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I Muvrini
By Garth Cartwright

Published March 14, 2006

Corsica is renowned for a populace as rugged as its terrain. Indeed, the popular view of Corsica was captured perfectly within the hugely popular graphic novel Asterix In Corsica, wherein the super-strong ancient Gaul found a Mediterranean island inhabited by mountains, chestnuts, wild boar and swarthy locals suspicious of outsiders while busy fighting one another. Fast-forward into the 21st century and things appear not to have changed greatly—road signs in French are painted over, graffiti calling for independence is daubed on every building, restaurants offer wild boar in chestnut sauce and the locals, while friendly, definitely give the impression that it’s best to keep your distance.

Beyond the clichés, Corsica holds many surprises, not least that one of the Continent’s most popular bands is Corsican. I Muvrini (Corsican for the local wild sheep) has existed for 22 years and in that time has had almost as many adventures as Asterix: they’re widely credited with reviving traditional polyphonic singing on the island and they’ve fired a pride in Corsica’s indigenous language and culture.

Their popularity has found 80,000 Corsicans (a third of the population) turning out to see them play a single concert and the French authorities banning them from radio and stage during a period of civil unrest. Most surprisingly, for a group singing in Corsican, is their popularity across France, Spain, Italy and Holland, where they fill stadiums and sell hundreds of thousands of albums. So famous are they that Spain’s most venerated living painter, Antonio Tapies, designs their album covers and Sting chose to record with them.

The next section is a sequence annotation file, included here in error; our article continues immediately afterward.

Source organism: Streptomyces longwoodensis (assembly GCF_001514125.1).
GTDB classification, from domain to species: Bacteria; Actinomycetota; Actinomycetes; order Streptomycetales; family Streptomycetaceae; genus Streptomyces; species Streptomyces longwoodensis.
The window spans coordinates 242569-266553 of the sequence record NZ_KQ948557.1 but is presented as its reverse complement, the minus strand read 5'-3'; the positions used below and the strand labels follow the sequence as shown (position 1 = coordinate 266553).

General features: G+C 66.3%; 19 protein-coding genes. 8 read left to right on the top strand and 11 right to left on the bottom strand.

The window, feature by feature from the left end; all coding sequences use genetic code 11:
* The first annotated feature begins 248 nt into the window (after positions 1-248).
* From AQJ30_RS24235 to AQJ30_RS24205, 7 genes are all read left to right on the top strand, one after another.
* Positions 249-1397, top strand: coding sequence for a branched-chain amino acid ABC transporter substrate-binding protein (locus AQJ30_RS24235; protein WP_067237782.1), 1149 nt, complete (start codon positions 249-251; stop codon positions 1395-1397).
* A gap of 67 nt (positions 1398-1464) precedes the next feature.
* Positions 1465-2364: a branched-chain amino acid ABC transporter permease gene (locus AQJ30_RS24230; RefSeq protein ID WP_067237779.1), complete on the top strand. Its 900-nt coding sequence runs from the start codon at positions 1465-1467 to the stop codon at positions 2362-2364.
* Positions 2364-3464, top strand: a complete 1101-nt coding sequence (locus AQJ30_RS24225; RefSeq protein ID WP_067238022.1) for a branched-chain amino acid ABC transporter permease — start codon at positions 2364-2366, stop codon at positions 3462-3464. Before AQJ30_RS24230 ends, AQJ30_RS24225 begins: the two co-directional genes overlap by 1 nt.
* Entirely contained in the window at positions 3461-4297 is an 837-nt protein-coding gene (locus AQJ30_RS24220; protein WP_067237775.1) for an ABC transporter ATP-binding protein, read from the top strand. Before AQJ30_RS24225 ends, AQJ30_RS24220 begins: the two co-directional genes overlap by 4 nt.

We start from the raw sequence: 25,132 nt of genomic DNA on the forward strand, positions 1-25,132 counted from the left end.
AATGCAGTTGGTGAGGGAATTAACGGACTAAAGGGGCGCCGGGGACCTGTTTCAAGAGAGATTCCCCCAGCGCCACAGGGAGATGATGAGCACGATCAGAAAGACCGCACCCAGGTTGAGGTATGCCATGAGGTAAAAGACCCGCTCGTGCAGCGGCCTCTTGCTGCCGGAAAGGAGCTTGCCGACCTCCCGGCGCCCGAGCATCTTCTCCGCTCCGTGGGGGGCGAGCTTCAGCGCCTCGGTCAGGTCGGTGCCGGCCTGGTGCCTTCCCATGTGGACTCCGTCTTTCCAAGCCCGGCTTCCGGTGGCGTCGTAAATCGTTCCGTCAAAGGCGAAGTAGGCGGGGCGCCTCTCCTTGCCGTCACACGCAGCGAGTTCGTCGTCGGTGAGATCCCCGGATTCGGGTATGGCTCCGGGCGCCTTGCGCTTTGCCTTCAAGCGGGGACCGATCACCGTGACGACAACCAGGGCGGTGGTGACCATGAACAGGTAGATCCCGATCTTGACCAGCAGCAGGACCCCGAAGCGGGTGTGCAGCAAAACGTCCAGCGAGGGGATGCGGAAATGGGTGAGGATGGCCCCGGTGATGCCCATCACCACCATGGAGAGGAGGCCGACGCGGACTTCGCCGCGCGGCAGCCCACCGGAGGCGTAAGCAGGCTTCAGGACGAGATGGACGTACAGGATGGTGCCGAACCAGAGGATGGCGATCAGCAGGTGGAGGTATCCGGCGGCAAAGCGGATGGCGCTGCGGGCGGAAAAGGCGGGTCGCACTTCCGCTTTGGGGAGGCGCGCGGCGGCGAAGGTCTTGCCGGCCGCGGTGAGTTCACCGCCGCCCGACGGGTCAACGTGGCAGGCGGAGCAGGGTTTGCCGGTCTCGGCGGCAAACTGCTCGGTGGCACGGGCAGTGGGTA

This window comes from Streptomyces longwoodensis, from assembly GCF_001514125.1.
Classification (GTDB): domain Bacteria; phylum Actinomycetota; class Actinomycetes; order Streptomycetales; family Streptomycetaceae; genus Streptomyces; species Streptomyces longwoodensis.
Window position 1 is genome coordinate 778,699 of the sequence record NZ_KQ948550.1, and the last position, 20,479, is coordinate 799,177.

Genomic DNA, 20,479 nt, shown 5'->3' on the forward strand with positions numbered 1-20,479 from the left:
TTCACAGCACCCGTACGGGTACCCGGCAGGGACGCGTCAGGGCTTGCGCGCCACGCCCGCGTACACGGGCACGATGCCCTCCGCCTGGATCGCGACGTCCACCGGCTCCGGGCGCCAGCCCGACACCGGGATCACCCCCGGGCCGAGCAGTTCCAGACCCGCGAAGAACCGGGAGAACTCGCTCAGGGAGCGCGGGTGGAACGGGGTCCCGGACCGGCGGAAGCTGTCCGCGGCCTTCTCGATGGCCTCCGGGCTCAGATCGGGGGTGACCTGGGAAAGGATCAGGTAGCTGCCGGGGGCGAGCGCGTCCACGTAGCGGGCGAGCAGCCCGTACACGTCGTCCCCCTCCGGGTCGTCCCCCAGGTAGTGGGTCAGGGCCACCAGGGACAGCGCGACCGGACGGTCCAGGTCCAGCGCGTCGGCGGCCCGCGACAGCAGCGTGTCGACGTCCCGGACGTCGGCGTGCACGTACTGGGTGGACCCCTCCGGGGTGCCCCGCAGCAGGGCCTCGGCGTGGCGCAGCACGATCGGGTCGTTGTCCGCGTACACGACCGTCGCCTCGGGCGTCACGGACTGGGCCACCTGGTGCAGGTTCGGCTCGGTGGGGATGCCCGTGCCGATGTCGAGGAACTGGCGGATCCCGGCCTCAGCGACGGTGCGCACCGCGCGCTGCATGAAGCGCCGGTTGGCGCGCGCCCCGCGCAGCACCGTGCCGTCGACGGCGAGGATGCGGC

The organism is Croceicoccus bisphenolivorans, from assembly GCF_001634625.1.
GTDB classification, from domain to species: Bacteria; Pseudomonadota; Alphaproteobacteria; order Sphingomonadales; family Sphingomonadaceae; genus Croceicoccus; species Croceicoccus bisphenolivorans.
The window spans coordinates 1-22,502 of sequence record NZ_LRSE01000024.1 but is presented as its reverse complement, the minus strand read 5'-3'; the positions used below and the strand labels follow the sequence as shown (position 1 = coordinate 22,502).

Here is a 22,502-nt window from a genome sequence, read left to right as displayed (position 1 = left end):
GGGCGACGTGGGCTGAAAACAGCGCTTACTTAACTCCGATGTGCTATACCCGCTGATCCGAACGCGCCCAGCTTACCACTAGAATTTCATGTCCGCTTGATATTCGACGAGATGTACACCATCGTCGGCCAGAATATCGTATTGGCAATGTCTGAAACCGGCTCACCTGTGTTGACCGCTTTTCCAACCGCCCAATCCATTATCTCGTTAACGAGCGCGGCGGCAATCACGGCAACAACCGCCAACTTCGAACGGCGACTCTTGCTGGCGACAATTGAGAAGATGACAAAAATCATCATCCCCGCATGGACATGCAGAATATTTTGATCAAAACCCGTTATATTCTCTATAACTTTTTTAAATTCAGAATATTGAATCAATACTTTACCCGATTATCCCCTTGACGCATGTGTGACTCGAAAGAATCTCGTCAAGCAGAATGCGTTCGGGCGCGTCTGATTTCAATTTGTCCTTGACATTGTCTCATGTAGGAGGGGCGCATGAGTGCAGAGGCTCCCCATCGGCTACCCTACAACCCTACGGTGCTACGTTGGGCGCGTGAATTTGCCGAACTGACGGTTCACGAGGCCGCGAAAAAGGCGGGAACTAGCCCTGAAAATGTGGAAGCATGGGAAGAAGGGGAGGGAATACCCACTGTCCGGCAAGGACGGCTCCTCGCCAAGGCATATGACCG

Organizing to meet I Muvrini in the Corsican port city of Bastia, I’m told they want to do the interview at 7.30 a.m. This band obviously keeps shepherds’, not musicians’, hours. Upon settling in a local cafe I find one of the reasons for their early rising: I Muvrini does pretty much everything themselves. EMI may distribute them internationally but in Corsica they run their own label and recording studio, book their own tours, handle their own publicity, and even sell their CDs village to village. Bandleader Jean-Francois Bernardini explains that self-reliance is a Corsican trait.

“There’s no infrastructure for music in Corsica so it’s natural that we take care of things ourselves. When we started out no one wanted to spend money on us so we organized everything ourselves. Even now when we tour Corsica we take our own stage, lighting, seating—everything!”

The devotion Corsicans show to I Muvrini comes, in part, from the band’s dedication to touring the island every August. This 20-date tour finds them not only playing the cities and beach resorts but also mountain villages where live music almost never reaches.

“There aren’t many CD shops in Corsica so we take the CDs with us and sell them as we tour,” explains singer Martin Vadella.

Jean-Francois and his brother Alain began training as polyphonic singers in the 1970s. Polyphonic singing appears to have once been a popular form of music making across much of Europe—musicologists believe it was a major influence on Neapolitan song (the roots of Caruso). It still survives in parts of the Basque Pyrenees and the Alps and remains especially s

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